On the Day I Died: Stories from the Grave by Candace Fleming
"He knocked. The porch light snapped on. The door swung open. Standing there was a woman as tired and sagging as her old house. 'You've come to return her shoes, haven't you?' Mike stammered, 'Y-yes, yes, how did you--' 'Someone always returns her shoes,' the woman interrupted. 'Always on October twenty-sixth. Every year on this very date.' 'Mrs. Morrissey,' said Mike, 'is Carol Anne still awake? Can I speak with her, please?' The woman gave a hollow laugh. 'Carol Anne is dead, been dead fifty-six years this very night. Drowned in a canoeing accident over on Hawthorn Lake, she did. My poor baby. Her body was in that freezing water for hours.'"
OK, here's the deal. Though Fleming includes an appendix wherein she details where she came up with the ideas for her stories, if you're over the age of sixteen, you've most likely heard variations of all of them before. I flew through reading this book because the whole time I felt like I was experiencing literary déjà vu.
I'm obviously a big fan of children's and young adult literature--I wouldn't study the genre for a living if I didn't--but there are still times when I have to practice my ability to suspend disbelief and read a story from the perspective of its intended audience. I think I failed to fully do that with this text (shame on me).
I do, however, wholeheartedly think the book could be enjoyed by young readers--probably between the ages of ten and fourteen--who are fans of scary stories to read in the dark.
Fleming's collection of short stories begins with the tale excerpted above. Teenaged Mike Kowalski drives around town past curfew avoiding his mother's incessant calls to his cell phone. On an abandoned road he comes across a young girl in need of a ride. Mike drops her off at home and then notices she left her shoes in the car. Upon returning to the girl's house to return the shoes, Mike discovers the girl was in fact a ghost who died many years before. He drives to the nearby forgotten cemetery where the girl's body is interred and upon finding her headstone is surrounded by a group of teenaged ghosts, all in need of telling their death stories to a living human. With this preface, the narratives proceed.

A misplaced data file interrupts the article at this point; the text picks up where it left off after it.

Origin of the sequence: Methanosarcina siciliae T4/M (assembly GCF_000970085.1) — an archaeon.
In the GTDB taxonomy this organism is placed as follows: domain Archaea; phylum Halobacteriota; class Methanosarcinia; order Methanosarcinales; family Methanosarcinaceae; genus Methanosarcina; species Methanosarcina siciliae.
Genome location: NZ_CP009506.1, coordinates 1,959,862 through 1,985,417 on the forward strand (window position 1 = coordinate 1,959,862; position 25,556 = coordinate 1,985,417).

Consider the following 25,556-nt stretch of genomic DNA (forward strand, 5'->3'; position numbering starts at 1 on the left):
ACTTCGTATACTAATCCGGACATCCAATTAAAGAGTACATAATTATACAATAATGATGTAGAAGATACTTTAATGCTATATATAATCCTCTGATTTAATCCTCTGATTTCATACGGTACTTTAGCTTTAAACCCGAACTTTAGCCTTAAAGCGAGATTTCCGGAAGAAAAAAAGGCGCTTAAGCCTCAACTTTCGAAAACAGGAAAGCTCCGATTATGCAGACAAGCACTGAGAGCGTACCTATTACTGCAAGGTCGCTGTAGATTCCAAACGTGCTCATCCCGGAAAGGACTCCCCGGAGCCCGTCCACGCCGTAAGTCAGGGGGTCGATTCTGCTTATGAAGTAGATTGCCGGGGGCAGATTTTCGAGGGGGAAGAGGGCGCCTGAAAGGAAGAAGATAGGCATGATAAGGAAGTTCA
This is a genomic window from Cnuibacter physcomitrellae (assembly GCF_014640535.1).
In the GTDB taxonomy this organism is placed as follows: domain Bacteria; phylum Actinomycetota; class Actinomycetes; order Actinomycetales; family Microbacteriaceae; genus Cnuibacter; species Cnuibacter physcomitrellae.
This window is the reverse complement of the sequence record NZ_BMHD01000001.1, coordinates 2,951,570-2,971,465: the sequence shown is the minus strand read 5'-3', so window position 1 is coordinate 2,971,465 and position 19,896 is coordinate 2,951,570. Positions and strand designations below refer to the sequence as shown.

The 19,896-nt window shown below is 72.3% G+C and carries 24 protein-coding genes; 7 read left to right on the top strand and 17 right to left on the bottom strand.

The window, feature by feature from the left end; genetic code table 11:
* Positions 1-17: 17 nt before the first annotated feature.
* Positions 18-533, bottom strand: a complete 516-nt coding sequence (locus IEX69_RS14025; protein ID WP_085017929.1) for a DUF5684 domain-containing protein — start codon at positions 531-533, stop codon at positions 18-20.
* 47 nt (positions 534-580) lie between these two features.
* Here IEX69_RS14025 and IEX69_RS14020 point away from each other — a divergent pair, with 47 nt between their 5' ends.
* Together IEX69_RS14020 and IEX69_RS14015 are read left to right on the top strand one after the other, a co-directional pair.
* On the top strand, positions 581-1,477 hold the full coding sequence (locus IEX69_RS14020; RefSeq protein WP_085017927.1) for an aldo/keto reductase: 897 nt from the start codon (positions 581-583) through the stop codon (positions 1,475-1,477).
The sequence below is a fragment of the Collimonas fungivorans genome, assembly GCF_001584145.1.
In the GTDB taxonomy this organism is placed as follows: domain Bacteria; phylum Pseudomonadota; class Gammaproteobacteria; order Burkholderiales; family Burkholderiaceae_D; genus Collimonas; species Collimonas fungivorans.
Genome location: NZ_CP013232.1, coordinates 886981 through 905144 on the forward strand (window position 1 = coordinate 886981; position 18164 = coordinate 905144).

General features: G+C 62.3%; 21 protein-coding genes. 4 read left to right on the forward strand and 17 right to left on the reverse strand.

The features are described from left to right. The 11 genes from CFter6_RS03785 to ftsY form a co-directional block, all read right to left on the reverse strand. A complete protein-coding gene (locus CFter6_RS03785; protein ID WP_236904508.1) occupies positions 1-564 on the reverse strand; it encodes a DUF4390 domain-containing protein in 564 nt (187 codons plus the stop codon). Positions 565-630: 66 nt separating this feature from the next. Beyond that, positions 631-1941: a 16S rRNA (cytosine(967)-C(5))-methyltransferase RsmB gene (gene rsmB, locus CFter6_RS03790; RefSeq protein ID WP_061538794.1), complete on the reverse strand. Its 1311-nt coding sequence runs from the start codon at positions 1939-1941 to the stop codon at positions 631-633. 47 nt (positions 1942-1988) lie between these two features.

I did enjoy a couple of stories within the collection and appreciated that Fleming played around with form and setting: some of the stories take place during the Victorian era, others are more contemporary, and a few tales heighten their level of fantasy and science fiction. Perhaps my favorite tale was one wherein a young girl encounters a new classmate who's skilled at lying to everyone else and only disclosing the truth of his crimes to her.
It's a quick read, several stories feel like throwaways, but if you know a young teenager looking for something to read during the Halloween season, it's worth checking out.
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